> not possible) would also be fine: >>if<< there's some
> way to reference the members of a struct, passed as
> an argument but of unknown (to the func) type, in a
> loop, i.e., for(i=0;i<nmembers;i++)thisstruct->member[i].
> Then I could offsetof() and sizeof() each member, and
> write it out, so just one (much less boring) func
> could handle all the different block type structs.


One way is the function-per-struct-type approach, and
although it may be "b..o..r..i..n..g" it has advantages
that should not be dismissed lightly. Consider that there
are (most likely) only a handful of structs and hence only
a handful of functions; writing them won't take enough
time to b..o..r..e anyone except an ADHD sufferer.

Still, there's an alternative: You write one super-
function that accepts a void* struct pointer and a "struct
descriptor," usually an array of byte offsets and type codes:

struct struct_descriptor {
size_t offset;
enum { BYTE, BYTEPAIR, BYTEQUAD, ..., STOP } type;
};

struct foo {
int this; // to be written as four bytes
int that; // to be written as one byte
...
};

const struct struct_descriptor foo_description[] = {
{ offsetof(struct foo, this), BYTEQUAD },
{ offsetof(struct foo, that), BYTE },
...
{ 0, STOP } };

So: You set up one descriptor table per struct type, and you
pass a struct pointer and the matching descriptor to the
all-consuming writer function. (Note that the writer might do
additional work with each field, like writing a multi-byte
quantity in a format-specific endianness -- something no amount
of portable or non-portable packing magic can manage.)

All very neat and nice, but it has a drawback: The compiler
doesn't know that foo_description[] and struct foo go together,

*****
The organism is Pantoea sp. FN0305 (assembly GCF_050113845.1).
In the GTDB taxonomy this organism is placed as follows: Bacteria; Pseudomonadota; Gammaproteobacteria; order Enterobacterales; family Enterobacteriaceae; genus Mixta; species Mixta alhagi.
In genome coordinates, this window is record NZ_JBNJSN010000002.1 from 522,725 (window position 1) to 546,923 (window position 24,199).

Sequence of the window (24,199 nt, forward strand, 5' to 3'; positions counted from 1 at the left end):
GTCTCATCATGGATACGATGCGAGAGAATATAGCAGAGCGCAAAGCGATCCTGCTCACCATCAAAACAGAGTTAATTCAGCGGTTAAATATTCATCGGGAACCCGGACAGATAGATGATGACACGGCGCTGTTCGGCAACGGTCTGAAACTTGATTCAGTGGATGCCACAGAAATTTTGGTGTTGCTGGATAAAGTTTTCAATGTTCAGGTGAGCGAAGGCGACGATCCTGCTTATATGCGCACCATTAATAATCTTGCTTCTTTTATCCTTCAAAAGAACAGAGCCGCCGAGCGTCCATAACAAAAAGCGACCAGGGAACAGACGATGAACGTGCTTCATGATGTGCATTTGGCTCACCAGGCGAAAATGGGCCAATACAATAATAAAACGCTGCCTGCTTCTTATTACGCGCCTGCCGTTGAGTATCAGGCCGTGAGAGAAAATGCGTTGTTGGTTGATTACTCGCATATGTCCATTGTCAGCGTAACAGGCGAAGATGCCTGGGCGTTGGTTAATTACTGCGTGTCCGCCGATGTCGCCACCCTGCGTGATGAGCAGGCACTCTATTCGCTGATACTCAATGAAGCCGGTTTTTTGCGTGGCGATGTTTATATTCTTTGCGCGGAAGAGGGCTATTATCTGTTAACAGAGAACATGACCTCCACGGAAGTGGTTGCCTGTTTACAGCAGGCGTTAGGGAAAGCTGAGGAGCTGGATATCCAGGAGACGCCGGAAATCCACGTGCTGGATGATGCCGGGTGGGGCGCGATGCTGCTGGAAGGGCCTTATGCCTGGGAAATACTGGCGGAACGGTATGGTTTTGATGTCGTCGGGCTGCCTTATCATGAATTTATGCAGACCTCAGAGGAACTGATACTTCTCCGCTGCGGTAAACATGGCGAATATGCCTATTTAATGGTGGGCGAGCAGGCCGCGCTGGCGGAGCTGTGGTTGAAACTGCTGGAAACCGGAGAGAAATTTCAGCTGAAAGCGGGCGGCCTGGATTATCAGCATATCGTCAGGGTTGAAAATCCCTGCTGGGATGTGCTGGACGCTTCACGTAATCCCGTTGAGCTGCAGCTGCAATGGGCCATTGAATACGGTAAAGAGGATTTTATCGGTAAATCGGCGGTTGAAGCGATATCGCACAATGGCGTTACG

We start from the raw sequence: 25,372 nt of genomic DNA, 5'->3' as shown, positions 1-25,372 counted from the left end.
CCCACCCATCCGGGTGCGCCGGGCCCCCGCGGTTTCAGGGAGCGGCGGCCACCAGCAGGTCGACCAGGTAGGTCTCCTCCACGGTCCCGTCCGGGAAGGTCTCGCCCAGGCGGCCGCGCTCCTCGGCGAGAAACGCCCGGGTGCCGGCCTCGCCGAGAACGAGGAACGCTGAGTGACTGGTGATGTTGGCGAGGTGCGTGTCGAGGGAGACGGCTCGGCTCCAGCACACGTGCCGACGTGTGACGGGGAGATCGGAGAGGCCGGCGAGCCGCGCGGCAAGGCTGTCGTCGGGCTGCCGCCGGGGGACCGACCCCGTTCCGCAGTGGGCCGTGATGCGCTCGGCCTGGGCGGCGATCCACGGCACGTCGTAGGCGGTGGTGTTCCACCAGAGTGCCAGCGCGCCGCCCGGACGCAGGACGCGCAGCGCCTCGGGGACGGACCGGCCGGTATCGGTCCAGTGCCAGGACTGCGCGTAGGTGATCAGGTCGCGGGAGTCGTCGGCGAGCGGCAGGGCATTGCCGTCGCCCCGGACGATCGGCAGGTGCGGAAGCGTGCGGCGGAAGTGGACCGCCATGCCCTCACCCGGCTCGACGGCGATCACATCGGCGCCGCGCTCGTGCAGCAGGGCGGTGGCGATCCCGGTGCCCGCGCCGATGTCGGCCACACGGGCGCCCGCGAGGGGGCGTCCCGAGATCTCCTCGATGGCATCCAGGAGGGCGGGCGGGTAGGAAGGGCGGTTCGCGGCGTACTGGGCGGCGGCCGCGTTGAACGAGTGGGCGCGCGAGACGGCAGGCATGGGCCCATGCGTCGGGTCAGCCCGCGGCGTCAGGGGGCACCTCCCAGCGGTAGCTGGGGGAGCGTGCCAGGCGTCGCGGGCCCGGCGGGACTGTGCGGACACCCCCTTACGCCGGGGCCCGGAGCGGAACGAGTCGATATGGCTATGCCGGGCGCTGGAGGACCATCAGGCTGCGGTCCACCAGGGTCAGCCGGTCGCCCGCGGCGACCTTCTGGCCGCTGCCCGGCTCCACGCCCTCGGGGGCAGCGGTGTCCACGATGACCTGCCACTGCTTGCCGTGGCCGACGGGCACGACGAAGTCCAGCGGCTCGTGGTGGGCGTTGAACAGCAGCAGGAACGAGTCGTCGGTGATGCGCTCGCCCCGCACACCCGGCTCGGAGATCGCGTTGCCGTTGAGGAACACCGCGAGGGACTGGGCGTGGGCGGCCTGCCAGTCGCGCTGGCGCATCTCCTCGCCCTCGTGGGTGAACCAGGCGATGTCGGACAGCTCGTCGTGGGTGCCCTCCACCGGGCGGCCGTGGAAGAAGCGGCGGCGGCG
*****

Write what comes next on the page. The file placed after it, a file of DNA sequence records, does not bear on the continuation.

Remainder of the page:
so it won't complain if you make a mistake like

struct foo mumble = ...;
struct bar grumble = ...;
...
writer(stream, &mumble, foo_description);
writer(stream, &grumble, foo_description); // oops!

.... and you will be stuck debugging the result. That's an
area where the b..o..r..i..n..g approach has an advantage. But,
hey: If you've got a hormonal insufficiency and need to give
your adrenal glands extra exercise, a little terror may help.

--
Eric Sosman
(E-Mail Removed)d
 
Reply With Quote
 
 
 
 
JohnF
Guest
Posts: n/a
 
      09-22-2012
Eric Sosman <(E-Mail Removed)> wrote:
> JohnF wrote:
>> Any >>portable<< way to accomplish that in c?

> No.
>> In particular, I'm trying to write blocks that
>> conform to a binary file format (gif), and can
>> set up structs for them easily enough, but can't
>> fwrite(blockstruct,sizeof(blockstruct),1,fileptr),
>> or the like, due to blockstruct's inevitable
>> padding (which indeed occurs for gif format blocks).

>
> Aha! You don't need (or want) packed structs at all:
> You want a way to pluck information from a plain vanilla
> struct and write it in an externally-defined format.
> ...
> You write one super-